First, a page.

Mike Kirby (Criminal Justice System Ambassador)
Mike is a retired Prison Governor who until his retirement in 2013 had worked in prisons and related organisations for over 33 years. During his career with the Prison service and then latterly NOMS (National Offender Management Service) Mike worked in a range of different of prisons across England and has governed three, two in the North East of the country Low Newton and Acklington and La Moye prison in Jersey (Channel Islands). La Moye, although small by English prison standards, was complex in that it consisted of separate units within a secure perimeter for un-convicted prisoners, women, young offenders and serving prisoners.
Mike was responsible, whilst in Jersey, for implementing a large number of inspectorate recommendations following the first ever inspection of the prison from outside the island. He also worked with the Chief Probation Officer to introduce the first form of early release ever seen in the island, which for adult prisoners was also the first form of post-custodial supervision. He contributed to an island wide review of the Jersey Criminal Justice Policy and drew up a long term development plan for the fabric of the 70s built prison which was starting to show significant deterioration. He returned to the UK in 2004 but work on the development plan is still progressing.
As Governor of Low Newton he was responsible for re-rolling the establishment from a mainly male remand centre to a fully female prison. The resulting regime was praised by the Chief Inspector for its radical strategy of enabling women prisoners to exercise greater responsibility over their day to day activities, an approach which better prepared the women for life after custody.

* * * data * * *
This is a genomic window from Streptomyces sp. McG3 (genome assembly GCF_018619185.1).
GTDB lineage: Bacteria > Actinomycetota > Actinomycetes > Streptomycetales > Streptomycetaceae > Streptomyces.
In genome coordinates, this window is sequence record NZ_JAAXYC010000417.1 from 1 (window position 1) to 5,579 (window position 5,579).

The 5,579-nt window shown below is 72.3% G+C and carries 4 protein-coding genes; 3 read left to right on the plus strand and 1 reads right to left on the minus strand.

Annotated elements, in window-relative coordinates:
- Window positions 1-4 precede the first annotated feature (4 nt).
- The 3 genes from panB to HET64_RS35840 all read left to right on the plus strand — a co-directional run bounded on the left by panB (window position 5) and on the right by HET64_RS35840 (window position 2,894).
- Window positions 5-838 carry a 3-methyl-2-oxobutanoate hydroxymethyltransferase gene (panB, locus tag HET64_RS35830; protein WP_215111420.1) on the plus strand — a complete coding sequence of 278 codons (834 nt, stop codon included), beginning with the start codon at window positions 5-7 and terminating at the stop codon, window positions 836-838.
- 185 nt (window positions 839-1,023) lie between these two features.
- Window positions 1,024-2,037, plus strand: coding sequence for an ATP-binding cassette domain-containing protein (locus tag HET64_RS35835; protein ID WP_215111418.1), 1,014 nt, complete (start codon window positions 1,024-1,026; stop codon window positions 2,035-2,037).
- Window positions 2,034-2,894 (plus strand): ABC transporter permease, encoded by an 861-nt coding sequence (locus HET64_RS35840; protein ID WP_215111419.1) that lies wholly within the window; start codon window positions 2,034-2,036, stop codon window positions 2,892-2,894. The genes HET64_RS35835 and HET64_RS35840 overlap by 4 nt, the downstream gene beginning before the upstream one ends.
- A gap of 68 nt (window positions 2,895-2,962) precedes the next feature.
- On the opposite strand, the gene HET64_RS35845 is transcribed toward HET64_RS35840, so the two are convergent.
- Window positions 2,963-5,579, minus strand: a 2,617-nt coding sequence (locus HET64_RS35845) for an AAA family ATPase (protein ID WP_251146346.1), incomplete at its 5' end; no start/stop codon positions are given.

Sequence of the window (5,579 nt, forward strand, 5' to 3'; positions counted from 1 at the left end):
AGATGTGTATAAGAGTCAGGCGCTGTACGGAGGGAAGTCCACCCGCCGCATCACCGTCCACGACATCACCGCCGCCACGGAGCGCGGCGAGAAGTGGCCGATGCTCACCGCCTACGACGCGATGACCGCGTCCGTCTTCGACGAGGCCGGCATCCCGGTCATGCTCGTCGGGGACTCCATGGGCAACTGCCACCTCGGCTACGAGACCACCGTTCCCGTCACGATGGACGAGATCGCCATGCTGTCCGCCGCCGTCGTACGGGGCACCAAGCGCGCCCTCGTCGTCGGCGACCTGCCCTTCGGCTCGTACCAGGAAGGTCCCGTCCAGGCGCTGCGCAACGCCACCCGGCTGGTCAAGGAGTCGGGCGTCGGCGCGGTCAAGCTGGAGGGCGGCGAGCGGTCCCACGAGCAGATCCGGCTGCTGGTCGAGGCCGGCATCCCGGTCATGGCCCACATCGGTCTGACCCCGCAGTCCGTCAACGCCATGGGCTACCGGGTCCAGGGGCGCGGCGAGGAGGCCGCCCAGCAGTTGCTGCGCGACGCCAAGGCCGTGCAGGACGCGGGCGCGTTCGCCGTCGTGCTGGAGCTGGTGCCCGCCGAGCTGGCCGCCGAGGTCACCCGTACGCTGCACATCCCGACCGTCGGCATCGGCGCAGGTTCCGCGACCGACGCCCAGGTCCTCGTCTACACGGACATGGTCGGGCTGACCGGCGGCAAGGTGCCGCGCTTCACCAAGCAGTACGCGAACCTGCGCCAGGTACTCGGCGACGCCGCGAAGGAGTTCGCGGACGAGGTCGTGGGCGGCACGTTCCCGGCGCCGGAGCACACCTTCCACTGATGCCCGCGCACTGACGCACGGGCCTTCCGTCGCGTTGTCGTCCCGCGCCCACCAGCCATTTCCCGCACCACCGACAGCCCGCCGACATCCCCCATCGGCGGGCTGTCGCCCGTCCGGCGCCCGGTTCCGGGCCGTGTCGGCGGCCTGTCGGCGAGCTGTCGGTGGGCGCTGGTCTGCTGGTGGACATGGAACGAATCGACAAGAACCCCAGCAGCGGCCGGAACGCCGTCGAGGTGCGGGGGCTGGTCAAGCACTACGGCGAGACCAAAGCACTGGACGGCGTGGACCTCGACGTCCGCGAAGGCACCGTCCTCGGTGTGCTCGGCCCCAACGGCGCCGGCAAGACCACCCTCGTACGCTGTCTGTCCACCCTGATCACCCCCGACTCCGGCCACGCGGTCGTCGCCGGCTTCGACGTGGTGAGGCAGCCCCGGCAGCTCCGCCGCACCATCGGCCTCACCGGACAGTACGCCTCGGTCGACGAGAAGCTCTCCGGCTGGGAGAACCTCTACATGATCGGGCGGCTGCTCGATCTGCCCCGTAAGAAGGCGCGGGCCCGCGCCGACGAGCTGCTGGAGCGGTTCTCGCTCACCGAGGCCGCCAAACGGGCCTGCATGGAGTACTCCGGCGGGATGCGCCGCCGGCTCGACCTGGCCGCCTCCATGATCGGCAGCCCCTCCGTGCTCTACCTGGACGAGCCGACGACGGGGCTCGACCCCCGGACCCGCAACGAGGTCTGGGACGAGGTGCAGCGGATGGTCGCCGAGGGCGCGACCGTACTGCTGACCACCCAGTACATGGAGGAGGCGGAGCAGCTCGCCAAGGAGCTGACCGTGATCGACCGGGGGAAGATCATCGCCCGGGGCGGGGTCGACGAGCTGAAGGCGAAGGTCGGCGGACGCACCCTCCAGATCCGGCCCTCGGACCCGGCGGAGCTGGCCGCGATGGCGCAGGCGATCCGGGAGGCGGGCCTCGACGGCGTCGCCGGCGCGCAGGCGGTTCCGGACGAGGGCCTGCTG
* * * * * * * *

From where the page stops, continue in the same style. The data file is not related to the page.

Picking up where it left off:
?Mike has also worked both at the Government Office for the North east and the Area office for the Prison Service on developing crime reduction strategies for the region which involved significant liaison with local authorities and other criminal justice agencies. He finished his time at NOMS HQ working with the Learning and Skills Council tendering and re-letting the national contract for Offender Learning and Skills. The entire package was worth in excess of £180 million and was let on a regional basis across the ten English regions with colleges and major training organisations competing for the work.
He has maintained contact with colleagues in NOMS and in the prisons and remains a member of the Perrie Lectures management Committee, which each year organise a series of lectures on a criminal justice theme at the prison Service college in Rugby. 2016 will be the 30th year for the lectures.
Mike has always taken a keen interest in assisting offenders to lead a purposeful and crime free life and sees the work that Forward Assist is doing with veterans, who are finding the transition back into the civilian world a difficult adjustment to make, a challenge that he is keen to be involved in.